Officers across the nation were accused by Amnesty on Tuesday of violating the human rights of peaceful protesters, bystanders and members of the press 125 times between May 26 and June 5.
According to the international human rights organization, these incidents occurred in 40 US states and the US capital of Washington, DC, while demonstrators were mourning the killing of Floyd, whose death has since been declared a homicide, with charges filed against former Minneapolis Police Department Officers Derek Chauvin, Alexander Kueng, Thomas Lane and Tou Thao.
“In some instances, the excessive use of force that causes severe pain or suffering may constitute torture or other ill-treatment, in violation of international law,” the report detailed.
One anonymous, 25-year-old demonstrator in Floyd’s city of Minneapolis told Amnesty that he was struck in the eye with a kinetic impact projectile fired by police on May 31 while protesting near University Avenue Bridge.
"Basically, what happened was that my eye exploded from the impact of the rubber bullet and my nose moved from where it should be to below the other eye," they detailed, noting that police, backed by a Humvee, chose to use force before the city’s curfew began.
“I have a lot of questions about how this medical stuff is going to be paid for. I’m fortunate to have a lot of support, but it is a lot and I just got on Medicaid. They gave me an estimate of US$300,000 and I’m only 25 years old.”
According to Amnesty, this is just one of 13 documented instances of “unnecessary use” of kinetic impact projectiles in a total of 13 cities across the US. A number of city councils across the country are seeking to ban the use of rubber bullets by their police forces over the “less lethal” crowd control weapon’s ability to permanently damage or even kill those struck by the projectiles.
The human rights organization also listed the notorious June 1 clearing of the US capital’s Lafayette Park by “multiple law enforcement agencies including the DC National Guard, the Secret Service, the US Park Police and the Federal Bureau of Prisons Special Operations Response Team.”
One member of the US Park Police was documented as warning protesters, “You better back up, or you’re going down,” as authorities began to forcefully push the crowd back around 6:30 p.m. local time.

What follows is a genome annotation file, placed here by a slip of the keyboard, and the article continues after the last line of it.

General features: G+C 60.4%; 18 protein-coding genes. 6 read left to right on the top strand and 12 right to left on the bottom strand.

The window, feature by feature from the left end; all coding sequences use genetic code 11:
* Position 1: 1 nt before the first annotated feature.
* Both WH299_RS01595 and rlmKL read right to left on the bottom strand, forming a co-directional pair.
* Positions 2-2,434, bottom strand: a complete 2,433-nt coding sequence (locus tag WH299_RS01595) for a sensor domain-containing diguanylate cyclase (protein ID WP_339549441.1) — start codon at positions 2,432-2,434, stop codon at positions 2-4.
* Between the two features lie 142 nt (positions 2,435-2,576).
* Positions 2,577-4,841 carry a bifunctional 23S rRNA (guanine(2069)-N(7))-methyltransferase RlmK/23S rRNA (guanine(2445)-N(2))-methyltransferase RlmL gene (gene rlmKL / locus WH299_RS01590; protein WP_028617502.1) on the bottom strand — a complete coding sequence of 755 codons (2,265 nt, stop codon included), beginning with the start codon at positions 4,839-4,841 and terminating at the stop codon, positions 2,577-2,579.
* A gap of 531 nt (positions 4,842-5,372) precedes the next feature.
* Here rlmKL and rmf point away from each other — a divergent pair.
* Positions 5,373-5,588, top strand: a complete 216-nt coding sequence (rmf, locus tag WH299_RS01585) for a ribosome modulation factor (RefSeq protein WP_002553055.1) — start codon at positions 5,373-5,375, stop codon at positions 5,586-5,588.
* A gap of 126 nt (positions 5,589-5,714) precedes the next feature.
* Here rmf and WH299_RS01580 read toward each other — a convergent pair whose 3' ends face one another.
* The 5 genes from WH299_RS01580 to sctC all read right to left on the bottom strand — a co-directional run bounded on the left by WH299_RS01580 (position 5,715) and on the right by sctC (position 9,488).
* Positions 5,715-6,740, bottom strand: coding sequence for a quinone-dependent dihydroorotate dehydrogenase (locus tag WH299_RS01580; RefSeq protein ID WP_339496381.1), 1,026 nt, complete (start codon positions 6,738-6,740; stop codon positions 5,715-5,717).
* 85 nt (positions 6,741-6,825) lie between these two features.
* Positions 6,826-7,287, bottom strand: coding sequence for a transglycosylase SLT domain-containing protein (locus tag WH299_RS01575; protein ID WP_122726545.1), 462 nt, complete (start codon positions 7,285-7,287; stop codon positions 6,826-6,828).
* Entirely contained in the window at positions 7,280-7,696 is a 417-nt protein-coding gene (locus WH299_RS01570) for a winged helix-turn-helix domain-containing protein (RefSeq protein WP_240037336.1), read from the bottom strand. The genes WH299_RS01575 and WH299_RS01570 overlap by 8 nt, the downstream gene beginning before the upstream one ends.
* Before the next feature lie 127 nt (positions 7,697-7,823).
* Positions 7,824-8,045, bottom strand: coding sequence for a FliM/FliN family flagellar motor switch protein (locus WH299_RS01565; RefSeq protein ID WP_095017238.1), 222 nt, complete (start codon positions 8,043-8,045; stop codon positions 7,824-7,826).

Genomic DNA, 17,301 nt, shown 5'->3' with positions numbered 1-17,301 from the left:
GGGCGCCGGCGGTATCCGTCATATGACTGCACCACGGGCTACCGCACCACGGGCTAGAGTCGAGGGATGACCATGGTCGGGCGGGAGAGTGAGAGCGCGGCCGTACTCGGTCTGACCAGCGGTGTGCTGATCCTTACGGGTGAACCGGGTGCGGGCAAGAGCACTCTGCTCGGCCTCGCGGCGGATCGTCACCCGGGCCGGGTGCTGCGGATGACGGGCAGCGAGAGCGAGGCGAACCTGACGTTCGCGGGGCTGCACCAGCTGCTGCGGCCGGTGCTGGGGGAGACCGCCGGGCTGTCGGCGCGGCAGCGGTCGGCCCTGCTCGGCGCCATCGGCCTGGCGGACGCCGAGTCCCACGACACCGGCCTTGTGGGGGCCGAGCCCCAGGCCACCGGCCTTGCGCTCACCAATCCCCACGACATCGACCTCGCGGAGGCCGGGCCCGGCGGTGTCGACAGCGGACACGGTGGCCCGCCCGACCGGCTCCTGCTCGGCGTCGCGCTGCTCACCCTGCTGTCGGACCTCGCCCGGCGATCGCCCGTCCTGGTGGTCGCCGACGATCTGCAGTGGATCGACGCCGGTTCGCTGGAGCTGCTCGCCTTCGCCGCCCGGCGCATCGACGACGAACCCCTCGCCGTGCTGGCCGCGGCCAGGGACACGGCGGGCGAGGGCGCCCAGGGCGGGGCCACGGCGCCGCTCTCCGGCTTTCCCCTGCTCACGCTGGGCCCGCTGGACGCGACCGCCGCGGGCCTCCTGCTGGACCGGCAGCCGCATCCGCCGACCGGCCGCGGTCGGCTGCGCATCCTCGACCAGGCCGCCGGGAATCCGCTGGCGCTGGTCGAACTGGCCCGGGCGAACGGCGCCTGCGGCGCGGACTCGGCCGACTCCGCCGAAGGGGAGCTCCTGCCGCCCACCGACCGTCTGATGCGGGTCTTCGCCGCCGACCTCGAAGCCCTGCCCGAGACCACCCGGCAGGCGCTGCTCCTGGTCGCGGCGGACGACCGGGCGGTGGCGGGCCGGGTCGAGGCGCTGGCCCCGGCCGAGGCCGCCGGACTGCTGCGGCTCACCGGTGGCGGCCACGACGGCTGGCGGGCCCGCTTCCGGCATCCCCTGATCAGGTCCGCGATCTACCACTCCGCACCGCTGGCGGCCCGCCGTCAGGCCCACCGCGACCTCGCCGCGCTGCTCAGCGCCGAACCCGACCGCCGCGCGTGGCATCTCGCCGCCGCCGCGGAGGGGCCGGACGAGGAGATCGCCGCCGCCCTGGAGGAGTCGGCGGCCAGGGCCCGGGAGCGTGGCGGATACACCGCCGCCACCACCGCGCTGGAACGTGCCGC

Mary Small, a demonstrator who was on the scene, told Amnesty that she observed people “lowering a man to the ground” during the commotion created by the cops.
The man, who allegedly “had trouble breathing,” was still being fired on by authorities with pepper ball projectiles and began making “this horrible gurgling, hissing sound.” Small also detailed the man “had a huge bump, like a goose egg, on his head.”
“I did not see any violence by protesters [leading up to the forced dispersal],” she noted - a claim which has been backed by several witnesses from the scene.
Sputnik reporter Nicole Roussell was also injured by multiple rubber bullet rounds as well as the high-speed rubber balls contained in “stinger” grenades. The Russian Foreign Ministry decried her deliberate targeting as a “hostile act,” and the Committee to Protect Journalists said it would investigate.
The organization’s Tuesday release builds off an interactive map of the 125 incidents in question and nearly 500 videos analyzed by Amnesty’s Crisis Evidence Lab.
“The analysis is clear: when activists and supporters of the Black Lives Matter movement took to the streets in cities and towns across the USA to peacefully demand an end to systemic racism and police violence, they were overwhelmingly met with a militarized response and more police violence,” Brian Castner, Amnesty’s senior crisis advisor on arms and military operations, asserted in the June 23 release of the interactive map.
Amnesty’s latest report calls for Congress to pass the George Floyd Justice in Policing Act of 2020 (HR 7120), which is currently stalled on the desk of Senate Majority Leader Mitch McConnell (R-KY) and includes the Police Exercising Absolute Care with Everyone (PEACE) Act.